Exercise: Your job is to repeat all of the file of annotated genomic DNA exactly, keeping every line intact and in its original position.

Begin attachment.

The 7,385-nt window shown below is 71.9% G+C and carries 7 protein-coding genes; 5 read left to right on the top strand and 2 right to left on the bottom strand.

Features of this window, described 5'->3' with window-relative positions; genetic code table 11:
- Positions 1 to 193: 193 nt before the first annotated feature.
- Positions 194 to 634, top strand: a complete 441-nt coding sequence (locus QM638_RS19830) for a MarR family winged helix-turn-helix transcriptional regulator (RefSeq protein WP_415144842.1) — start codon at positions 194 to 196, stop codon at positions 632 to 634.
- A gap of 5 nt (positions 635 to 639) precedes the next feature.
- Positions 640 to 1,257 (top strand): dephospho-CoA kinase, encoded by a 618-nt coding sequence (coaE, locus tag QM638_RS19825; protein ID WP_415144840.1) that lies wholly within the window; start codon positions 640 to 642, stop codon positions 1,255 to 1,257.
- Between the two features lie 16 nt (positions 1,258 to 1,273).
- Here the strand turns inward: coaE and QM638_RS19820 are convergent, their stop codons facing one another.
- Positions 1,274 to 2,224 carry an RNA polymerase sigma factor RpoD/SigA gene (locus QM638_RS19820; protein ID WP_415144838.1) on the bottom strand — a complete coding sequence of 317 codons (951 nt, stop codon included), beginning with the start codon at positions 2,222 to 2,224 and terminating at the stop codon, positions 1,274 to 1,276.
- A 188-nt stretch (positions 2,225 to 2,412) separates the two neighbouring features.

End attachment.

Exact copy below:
The 7,385-nt window shown below is 71.9% G+C and carries 7 protein-coding genes; 5 read left to right on the top strand and 2 right to left on the bottom strand.

Features of this window, described 5'->3' with window-relative positions; genetic code table 11:
- Positions 1 to 193: 193 nt before the first annotated feature.
- Positions 194 to 634, top strand: a complete 441-nt coding sequence (locus QM638_RS19830) for a MarR family winged helix-turn-helix transcriptional regulator (RefSeq protein WP_415144842.1) — start codon at positions 194 to 196, stop codon at positions 632 to 634.
- A gap of 5 nt (positions 635 to 639) precedes the next feature.
- Positions 640 to 1,257 (top strand): dephospho-CoA kinase, encoded by a 618-nt coding sequence (coaE, locus tag QM638_RS19825; protein ID WP_415144840.1) that lies wholly within the window; start codon positions 640 to 642, stop codon positions 1,255 to 1,257.
- Between the two features lie 16 nt (positions 1,258 to 1,273).
- Here the strand turns inward: coaE and QM638_RS19820 are convergent, their stop codons facing one another.
- Positions 1,274 to 2,224 carry an RNA polymerase sigma factor RpoD/SigA gene (locus QM638_RS19820; protein ID WP_415144838.1) on the bottom strand — a complete coding sequence of 317 codons (951 nt, stop codon included), beginning with the start codon at positions 2,222 to 2,224 and terminating at the stop codon, positions 1,274 to 1,276.
- A 188-nt stretch (positions 2,225 to 2,412) separates the two neighbouring features.